News

June 3, 2011

Engineering Work in Rural Honduras Gives Students Fresh Perspectives on Life on College Hill and Beyond

Students and villagers work on a 5,900-gallon water storage tank.

When he was a first-year student, Juan Hernandez ’13 (Vineland, N.J.) remembers receiving tons of emails soliciting new members for student clubs and organizations. The one from the student chapter of Engineers Without Borders (EWB) really caught his eye, and after learning more about its work in Honduras, he signed up.

“I was not an engineer, but I was amazed by the type of work those students did in a third world country,” says Hernandez, a neuroscience major. “This club was different. I’m a pre-med student, so I hoped that by joining EWB I would learn a lot of things I will never get to see inside a classroom.”

Hernandez traveled to the rural village of El Convento in Yoro, Honduras, in March to continue the chapter’s work installing a system to deliver clean water from mountain springs to a community of 42 families. Other students who visited in March include Joaquin Beltran ’11, who graduated May 21 with a B.S. in civil engineering; Eduardo Rodriguez ’14 (Santa Tecla, El Salvador); Juan Puerta ’12 (Bogota, Colombia), a mechanical engineering major; Megan Schultz ’12 (Dillsburg, Pa.), a mechanical engineering major; and Anthony Vecchio ’14 (Baldwinsville, N.Y.).

Hernandez says the most important aspect of the Honduras project isn’t necessarily the water system, but knowing that undergraduates can impact a community in such a positive way. It also reinforced his desire to attend medical school and become a neurosurgeon.

“Sometimes as students, we just focus on school and getting the best grades we can,” he explains. “Once we graduate, we get a job and continue on with our lives, but what about using what we know to help others? EWB and El Convento have really opened my eyes to some of the most important aspects in life, and that is a feeling of accomplishment because I know that we’re doing our best to change a community. This convinced me even more that I want to go into a profession where I can reach out to others.”

Eduardo Rodriguez ’14, second from left, and Joaquin Beltran ’11, second from right, with villagers in Honduras.

The chapter constructed a five-kilometer pipeline to each house in the community. Although El Convento’s population is 177, the system can serve 300 people. Ever since Hurricane Mitch destroyed the village’s small water-distribution system, community members have had to hike to the river each day to gather drinking water, bathe, and wash clothes. Once the system is complete, each family will enjoy clean, running water.

In January, Brian Carey ’11 made his second trip to Honduras to design and oversee the construction of a 5,900-gallon storage tank to hold filtered water before distribution. Others traveling to Honduras in January were Alec Bernstein ’11, who graduated with a B.S. in civil engineering; Washcarina Martinez ’11, who graduated with an A.B. in international affairs; civil engineering majors Kenneth Briotte ’13 (Merrick, N.Y.), Emily Clark ’12 (Kendall Park, N.J.), and Donovan Hayes ’12 (Harrisburg, Pa.); and Edwin Liriano ’14 (Bronx, N.Y.). Joshua Smith, assistant professor of mechanical engineering, accompanied them.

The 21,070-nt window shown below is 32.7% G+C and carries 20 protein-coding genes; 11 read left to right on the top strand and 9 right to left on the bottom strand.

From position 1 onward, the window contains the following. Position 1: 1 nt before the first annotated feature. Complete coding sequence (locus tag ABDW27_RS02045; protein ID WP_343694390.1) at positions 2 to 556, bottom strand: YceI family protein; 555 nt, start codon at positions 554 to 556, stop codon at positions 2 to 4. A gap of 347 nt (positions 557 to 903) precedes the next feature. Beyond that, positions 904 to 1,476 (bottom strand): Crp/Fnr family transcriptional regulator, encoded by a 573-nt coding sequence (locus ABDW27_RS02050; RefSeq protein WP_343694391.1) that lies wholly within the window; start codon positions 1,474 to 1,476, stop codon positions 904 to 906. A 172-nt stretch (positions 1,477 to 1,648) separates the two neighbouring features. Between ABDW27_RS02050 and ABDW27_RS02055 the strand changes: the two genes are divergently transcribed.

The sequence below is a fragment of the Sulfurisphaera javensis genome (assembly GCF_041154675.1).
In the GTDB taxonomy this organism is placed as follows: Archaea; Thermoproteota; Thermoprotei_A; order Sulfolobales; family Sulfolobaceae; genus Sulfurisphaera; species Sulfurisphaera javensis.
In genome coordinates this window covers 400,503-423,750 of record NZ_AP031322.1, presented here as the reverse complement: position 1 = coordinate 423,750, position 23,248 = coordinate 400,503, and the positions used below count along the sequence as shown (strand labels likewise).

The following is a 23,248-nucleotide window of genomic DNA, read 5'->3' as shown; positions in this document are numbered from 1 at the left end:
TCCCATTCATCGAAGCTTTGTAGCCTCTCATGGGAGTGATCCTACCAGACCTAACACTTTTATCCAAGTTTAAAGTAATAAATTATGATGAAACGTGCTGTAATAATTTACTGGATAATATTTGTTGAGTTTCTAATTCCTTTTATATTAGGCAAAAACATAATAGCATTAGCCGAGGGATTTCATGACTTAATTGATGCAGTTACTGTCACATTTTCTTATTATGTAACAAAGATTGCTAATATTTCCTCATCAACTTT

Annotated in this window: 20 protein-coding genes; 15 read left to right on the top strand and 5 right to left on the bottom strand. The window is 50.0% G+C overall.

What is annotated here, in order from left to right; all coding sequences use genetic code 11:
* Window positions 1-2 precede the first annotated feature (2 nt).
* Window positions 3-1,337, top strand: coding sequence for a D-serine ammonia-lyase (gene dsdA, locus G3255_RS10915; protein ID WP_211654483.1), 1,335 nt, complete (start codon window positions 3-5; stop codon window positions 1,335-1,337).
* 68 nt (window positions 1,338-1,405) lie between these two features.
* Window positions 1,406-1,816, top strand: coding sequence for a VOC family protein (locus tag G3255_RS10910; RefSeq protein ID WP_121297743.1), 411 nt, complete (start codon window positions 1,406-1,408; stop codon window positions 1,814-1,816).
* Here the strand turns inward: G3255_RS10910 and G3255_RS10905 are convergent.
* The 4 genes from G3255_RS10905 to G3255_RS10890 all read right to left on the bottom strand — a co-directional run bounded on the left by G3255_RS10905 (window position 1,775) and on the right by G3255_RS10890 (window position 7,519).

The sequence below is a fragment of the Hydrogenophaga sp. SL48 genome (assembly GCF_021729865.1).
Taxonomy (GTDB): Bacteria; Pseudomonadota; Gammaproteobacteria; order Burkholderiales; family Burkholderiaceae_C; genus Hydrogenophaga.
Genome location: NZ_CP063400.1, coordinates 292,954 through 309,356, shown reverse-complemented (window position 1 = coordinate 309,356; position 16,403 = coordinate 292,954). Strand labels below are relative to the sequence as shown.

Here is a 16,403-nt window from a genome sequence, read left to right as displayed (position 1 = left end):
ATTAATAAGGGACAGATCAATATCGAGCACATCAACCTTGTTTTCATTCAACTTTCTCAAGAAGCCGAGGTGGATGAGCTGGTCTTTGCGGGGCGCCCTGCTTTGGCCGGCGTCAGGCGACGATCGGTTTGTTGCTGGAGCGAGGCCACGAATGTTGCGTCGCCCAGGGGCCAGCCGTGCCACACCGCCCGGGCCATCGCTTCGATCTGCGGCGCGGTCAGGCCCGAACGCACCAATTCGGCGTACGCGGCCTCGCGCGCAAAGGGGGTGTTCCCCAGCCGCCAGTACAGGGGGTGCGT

Community development was never on Carey’s radar until his first EWB trip to Honduras. That’s when he realized that the theories he was learning as a double major in civil engineering and economics were not only applicable in the real world, they could change lives. After an internship this summer with R3M Engineering, Carey will travel to Trinidad and Tobago on a 10-month Fulbright Grant to study the retrofit of non-engineered structures for seismic activity as well as the development of models for regional seismic risk calculation. When he returns, he plans to pursue his master’s degree in structural engineering.

“After experiencing the stark difference between life at home and life in Honduras, I immediately understood the importance of development work,” he says. “Once I made personal relationships with the community members, EWB’s work in El Convento became much more than computer models and workshops, lectures, and presentations. I wasn’t only meeting a deadline but helping a family with names and faces, so the work took on an entirely different importance. The decisions I make on paper and in computer models affect people.”

The tank was filled in March for cleaning but is currently empty. The chapter plans to return to El Convento in August to install five slow sand filters.

posted in Academic News, Collaborative, High-Impact Learning, Engineering, Have Cur Non Impact, Initiatives, News and Features, Students

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